Located in the corner of a busy marketplace in the town of Illambazar, the 19th century Hath-tala Gauranga Mahaprabhu Temple (also known as Sri Gouranga Mahaprabhu Mandir) is one of the more unusual terracotta temples you will encounter in West Bengal. Octagonal in plan and prefusely decorated, the temple was first formally recorded by David McCutchion in the 1960s, who noted at the time this ridged rekha style temple had no roof at all. Today there is thankfully a roof, but one fashioned from tin sheets. While effective, it does seem to be a bit of an insult to the wonderful works of art that lie beneath the roof canopy.
This has to be one of the most difficult temples I have ever tried to document. Firstly, I happened to be in Illambazar on the morning of market day, so even getting close to the temple was a struggle at times. This was compounded by the fact that I try to go about my work as inconspicuously as possible, which here was simply not going to happen. Further difficulties include a low wire fence that closely surrounds the temple, and an adjacent pink Natmandir which is practically touching the temple on one side. So seeing the terracotta panel above the main entrance is difficult, and impossible to photograph. The last challenge was the lighting, with strong bright sunlight coupled with deep dark shadows, it makes bringing out detail difficult. I have done by best to compensate for this.
Starting from the top down and ignoring that tin roof, the crowning glory of the Hath-tala Gauranga Mahaprabhu Temple without doubt are the decorated panels above each of the false doorways, most of which are very well preserved.
First we have a detailed depiction of Krishna Leela, where the four-headed Lord Brahma (only three are visible though) is seen hiding the calves and cowherds inside a forest and Lord Krishna manifesting himself as the missing calves and boys to take their place for a whole year. These terracotta panels are in near perfect condition.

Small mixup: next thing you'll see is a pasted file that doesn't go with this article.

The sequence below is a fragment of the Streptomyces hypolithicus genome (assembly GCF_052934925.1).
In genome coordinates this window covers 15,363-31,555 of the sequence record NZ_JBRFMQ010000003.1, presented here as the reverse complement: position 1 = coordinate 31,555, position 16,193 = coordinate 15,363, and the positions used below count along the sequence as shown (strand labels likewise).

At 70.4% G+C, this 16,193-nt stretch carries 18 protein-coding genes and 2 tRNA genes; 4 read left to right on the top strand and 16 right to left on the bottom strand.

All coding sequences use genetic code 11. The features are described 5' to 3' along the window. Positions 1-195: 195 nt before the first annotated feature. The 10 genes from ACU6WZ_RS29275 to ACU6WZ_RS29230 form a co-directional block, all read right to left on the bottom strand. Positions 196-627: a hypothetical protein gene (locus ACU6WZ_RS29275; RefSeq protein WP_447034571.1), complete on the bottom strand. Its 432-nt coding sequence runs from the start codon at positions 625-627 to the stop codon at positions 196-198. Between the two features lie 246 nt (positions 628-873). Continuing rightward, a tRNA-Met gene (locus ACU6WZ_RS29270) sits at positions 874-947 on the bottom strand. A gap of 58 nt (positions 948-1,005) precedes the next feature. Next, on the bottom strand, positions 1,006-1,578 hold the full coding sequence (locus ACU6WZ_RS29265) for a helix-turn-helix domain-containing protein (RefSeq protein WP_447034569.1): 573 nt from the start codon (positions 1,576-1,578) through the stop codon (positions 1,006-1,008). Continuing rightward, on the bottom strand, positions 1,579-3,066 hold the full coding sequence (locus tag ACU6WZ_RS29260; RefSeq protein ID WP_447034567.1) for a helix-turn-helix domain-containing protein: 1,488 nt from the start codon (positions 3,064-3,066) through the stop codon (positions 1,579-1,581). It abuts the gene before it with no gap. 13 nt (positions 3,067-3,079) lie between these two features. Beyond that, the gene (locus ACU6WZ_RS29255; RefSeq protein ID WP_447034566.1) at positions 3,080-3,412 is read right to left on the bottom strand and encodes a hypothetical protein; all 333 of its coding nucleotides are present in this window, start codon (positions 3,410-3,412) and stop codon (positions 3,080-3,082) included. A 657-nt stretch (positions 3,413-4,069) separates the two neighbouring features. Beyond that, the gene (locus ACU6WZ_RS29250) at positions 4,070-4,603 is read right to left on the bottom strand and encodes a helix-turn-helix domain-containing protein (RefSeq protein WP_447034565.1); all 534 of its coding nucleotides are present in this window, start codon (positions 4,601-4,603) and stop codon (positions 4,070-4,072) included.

Next is an equally spectacular and well preserved set of panels depicting the battle between Lord Rama and Ravana. The carved figures on the sides with traditional motifs are equally amazing.
That is followed by Goddess Durga, probably as Mahishasura Mardini, seated on a lion flanked by Lord Ganesha and Goddess Lakshmi on her right and Goddess Saraswati and Lord Kartikeya (both on poor condition) on her left. There is a traditional chalchitra representing the divine radiance of Goddess Durga emanating from her as waves.
Another panel depicts Bhagirath bringing Ganga to Earth surrounded by idols of prominent Hindu Gods. Due to the location of this panel it was a little tricky to capture properly.
This large panel I have not been able to identify conclusively, but it is interesting for the depiction Roman (non fluted) Corinthian Columns.
Finally we have a Raschakra panel, partially damaged and with accompanying panels relaced by plain tiles.
On the outer corners of the temple where the walls meet are vertical friezes, known as mrityulata (death-vine or creeper of death). A mrityulata is a vertical terracotta panel containing a vertical series of human and animal figures, each poised to attack the figure below. This panel is then repeated running the whole length of the temple side.